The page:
Blog Post: [Part 2] Critical Thinking and the Critical Person

Richard Paul Archives
Apr 05, 2023 • 63d ago
[Part 2] Critical Thinking and the Critical Person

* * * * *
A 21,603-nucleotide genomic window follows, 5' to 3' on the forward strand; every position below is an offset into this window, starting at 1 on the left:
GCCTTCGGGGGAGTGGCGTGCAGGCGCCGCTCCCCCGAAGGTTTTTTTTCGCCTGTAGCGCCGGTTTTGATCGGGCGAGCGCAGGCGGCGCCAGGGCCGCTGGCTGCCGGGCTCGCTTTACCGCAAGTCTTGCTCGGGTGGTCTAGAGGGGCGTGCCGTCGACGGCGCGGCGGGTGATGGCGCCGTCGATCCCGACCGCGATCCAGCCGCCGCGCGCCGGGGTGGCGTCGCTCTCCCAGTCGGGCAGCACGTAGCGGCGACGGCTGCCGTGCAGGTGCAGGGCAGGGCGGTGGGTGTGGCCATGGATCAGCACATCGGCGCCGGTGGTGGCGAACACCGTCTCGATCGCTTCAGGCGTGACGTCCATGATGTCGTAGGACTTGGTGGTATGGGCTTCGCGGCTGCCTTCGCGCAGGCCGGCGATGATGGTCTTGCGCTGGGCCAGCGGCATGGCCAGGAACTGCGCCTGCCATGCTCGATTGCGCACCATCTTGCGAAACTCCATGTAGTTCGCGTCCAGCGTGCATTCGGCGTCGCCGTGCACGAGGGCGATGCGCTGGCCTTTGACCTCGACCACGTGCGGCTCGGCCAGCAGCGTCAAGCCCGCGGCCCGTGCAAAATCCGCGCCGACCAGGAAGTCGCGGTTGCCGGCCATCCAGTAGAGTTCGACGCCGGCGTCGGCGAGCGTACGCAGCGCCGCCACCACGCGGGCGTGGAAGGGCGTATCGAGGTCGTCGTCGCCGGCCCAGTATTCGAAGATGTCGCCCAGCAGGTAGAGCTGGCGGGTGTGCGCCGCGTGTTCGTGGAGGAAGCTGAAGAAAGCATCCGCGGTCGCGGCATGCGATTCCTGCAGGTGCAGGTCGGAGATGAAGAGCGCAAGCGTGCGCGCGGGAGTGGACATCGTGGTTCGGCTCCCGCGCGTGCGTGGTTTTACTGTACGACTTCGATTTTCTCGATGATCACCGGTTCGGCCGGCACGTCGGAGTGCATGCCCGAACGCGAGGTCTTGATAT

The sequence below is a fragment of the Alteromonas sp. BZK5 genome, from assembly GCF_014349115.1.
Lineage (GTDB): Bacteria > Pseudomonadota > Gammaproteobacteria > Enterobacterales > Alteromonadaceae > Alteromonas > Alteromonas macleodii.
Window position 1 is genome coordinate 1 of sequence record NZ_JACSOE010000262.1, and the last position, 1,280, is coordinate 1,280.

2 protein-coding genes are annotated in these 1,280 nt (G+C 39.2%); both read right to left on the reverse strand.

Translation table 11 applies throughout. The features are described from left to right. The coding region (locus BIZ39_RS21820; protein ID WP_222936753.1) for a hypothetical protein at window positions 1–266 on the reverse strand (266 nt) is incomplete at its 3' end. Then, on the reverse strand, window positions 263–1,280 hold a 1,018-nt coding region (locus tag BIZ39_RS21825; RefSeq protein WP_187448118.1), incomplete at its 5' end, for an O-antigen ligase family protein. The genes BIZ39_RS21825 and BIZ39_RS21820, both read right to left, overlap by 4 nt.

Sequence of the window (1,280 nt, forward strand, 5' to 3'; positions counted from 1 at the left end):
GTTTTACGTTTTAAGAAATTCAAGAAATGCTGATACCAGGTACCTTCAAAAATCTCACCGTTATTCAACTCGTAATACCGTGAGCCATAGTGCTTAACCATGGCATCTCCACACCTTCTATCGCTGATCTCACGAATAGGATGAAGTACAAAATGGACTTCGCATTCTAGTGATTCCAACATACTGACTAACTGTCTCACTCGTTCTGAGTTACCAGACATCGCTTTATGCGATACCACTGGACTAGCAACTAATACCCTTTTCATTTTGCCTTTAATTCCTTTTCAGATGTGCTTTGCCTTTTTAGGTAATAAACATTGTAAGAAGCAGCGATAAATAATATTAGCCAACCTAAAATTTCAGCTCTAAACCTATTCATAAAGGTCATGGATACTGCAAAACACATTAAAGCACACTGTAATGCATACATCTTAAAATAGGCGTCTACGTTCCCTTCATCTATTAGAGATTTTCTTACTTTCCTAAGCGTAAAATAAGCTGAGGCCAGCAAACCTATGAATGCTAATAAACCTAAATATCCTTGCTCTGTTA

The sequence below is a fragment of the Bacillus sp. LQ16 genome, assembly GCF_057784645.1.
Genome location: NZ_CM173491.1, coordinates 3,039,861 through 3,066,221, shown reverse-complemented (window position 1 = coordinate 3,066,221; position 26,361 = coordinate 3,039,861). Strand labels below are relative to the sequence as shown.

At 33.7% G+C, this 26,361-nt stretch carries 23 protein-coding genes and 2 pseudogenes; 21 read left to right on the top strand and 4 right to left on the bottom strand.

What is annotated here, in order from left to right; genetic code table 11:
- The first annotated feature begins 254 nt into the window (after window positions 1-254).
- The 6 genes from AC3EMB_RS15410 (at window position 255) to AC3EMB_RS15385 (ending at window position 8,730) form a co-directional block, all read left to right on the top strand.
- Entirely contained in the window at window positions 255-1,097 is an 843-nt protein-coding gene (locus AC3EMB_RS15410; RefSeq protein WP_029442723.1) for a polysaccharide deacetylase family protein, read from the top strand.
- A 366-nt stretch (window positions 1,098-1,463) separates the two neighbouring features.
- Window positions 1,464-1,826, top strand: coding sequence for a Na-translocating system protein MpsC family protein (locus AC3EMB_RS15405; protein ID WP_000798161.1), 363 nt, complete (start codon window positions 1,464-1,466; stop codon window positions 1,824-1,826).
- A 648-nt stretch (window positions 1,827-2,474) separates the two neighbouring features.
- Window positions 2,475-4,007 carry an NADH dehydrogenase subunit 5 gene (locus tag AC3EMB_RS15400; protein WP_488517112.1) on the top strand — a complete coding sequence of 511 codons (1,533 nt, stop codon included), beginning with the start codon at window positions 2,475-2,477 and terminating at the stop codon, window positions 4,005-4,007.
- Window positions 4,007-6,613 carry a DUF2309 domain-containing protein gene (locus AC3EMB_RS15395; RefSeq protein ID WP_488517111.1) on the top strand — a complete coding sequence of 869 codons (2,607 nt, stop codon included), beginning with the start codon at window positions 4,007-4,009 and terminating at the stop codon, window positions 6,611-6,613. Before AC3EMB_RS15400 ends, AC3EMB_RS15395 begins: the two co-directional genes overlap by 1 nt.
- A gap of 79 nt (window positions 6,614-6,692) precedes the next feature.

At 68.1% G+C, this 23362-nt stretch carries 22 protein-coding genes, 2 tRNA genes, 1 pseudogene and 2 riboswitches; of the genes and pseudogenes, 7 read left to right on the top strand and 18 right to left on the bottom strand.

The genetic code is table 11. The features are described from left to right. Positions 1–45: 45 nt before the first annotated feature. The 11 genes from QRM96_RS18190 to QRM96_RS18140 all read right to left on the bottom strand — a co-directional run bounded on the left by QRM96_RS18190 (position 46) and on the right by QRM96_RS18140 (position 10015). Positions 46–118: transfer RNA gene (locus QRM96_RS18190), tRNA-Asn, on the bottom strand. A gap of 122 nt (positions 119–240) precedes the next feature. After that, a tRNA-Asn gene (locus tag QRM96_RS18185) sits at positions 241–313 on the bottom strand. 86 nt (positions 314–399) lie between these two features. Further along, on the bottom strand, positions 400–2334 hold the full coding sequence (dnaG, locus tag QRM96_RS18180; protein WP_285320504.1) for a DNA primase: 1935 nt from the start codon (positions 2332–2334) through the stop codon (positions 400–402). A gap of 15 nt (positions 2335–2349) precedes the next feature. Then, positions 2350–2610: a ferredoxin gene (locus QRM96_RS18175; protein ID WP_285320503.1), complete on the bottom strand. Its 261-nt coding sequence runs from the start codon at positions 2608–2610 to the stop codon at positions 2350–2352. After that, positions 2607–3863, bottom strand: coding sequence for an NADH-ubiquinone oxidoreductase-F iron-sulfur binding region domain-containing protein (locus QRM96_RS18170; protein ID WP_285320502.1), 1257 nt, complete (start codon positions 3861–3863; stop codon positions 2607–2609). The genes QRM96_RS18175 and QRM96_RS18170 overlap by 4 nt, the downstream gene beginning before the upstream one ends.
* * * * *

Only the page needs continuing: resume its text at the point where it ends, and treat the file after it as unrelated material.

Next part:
{"ops":[{"insert":"[Missed Part 1? "},{"attributes":{"bold":true,"color":"blue","link":""},"insert":"Read It Here"},{"insert":"]\n"},{"attributes":{"italic":true,"bold":true},"insert":" "},{"insert":"\n"},{"attributes":{"italic":true,"bold":true},"insert":"Thinking Critically in the “Strong” Sense"},{"insert":"\n"},{"attributes":{"italic":true,"bold":true},"insert":" "},{"insert":"\nOne cannot develop a coherent concept of critical thinking without developing a coherent concept of rationality, irrationality, education, socialization, the critical person, and the critical society, as they bear on and mutually illuminate one another. This holistic approach distinguishes the mode of theorizing of most philosophers working on the concept of critical thinking from that commonly used by most cognitive psychologists concerned with the nature of thinking. Cognitive psychologists often treat cognitive processes and their “pathology” separate from any consideration of the affective, social, or political life of the thinker. The research findings of clinical and social psychologists rarely integrate self-deception, egocentricity, or ethnocentricity into the problem definitions or conclusions of cognitive psychology. Consequently, cognitive psychologists rarely focus on messy real-life multilogical problems that cross disciplines; instead they restrict their attention to artificial or self-contained monological problems, problems whose solutions can typically be found in a field-specific conceptual framework without reference to major personal or social bias. The more basic and difficult human problems, for whose solutions there are competing frameworks, and in which the problem of bias and vested interest looms large, are routinely ignored.\n \nIt is hard to go very far into the core concept of the critical person, however, without recognizing the centrality of multilogical thinking, the ability to think accurately and fairmindedly within opposing points of view and contradictory frames of reference. Multilogical problems, whose fairminded treatment requires us to suspend our egocentric tendency to confuse the framework of our own thinking with “reality” and reason within opposing points of view, are among the most significant human problems and among those most resistant to solution. The problems of human understanding, of war and peace, of economic, political, and social justice, of who our friends and who our enemies are, of what we should accept as the most basic framework of our thinking, of our own nature, our goodness and our evil, our history and that of those we oppose, of how we should interpret our place in the world, and how to best satisfy our needs and critically assess our desires - all such problems are at the heart of the basic frustrations and conflicts that plague human life and all require multi-system thinking. We cannot justifiably assume the correctness of any one point of view as the only perspective within which these basic human problems can be most rationally settled. Schooling should improve the student’s ability to distinguish monological from multilogical problems and to address each appropriately.\n \nOn this view, we distinguish two important senses of critical thinking, a "},{"attributes":{"italic":true},"insert":"weak"},{"insert":" sense and a "},{"attributes":{"italic":true},"insert":"strong"},{"insert":" one. Those who think critically only with respect to monological issues and, as a result, consider multilogical issues with a pronounced monological bias have merely mastered weak sense critical thinking. They would lack the ability, and presumably the disposition also, to critique their own most fundamental categories of thought and analysis. They would, as a result, lack the ability to enter sympathetically into, and reconstruct, the strongest arguments and reasons for points of view fundamentally opposed to their own. When their monological thinking arises from an unconscious commitment to a personal point of view, their thinking is egocentric; when it arises from an unconscious commitment to a social or cultural point of view, their thinking is ethnocentric. In either case they think more or less exclusively within their own frames of reference. They might use the basic vocabulary of critical thinking with rhetorical skill – their arguments and reasons might impress those who already shared their framework of thought – but they would lack the basic drives and abilities of what I call "},{"attributes":{"italic":true},"insert":"strong sense "},{"insert":"critical thinking: "},{"attributes":{"italic":true},"insert":"a)"},{"insert":" an ability to question deeply one’s own framework of thought, "},{"attributes":{"italic":true},"insert":"b) "},{"insert":"an ability to reconstruct sympathetically and imaginatively the strongest versions and points of view and frameworks of thought opposed to one’s own, and "},{"attributes":{"italic":true},"insert":"c)"},{"insert":" an ability to reason dialectically (multilogically) to determine when one’s own point of view is weakest and when an opposing point of view is strongest.\n"}]}

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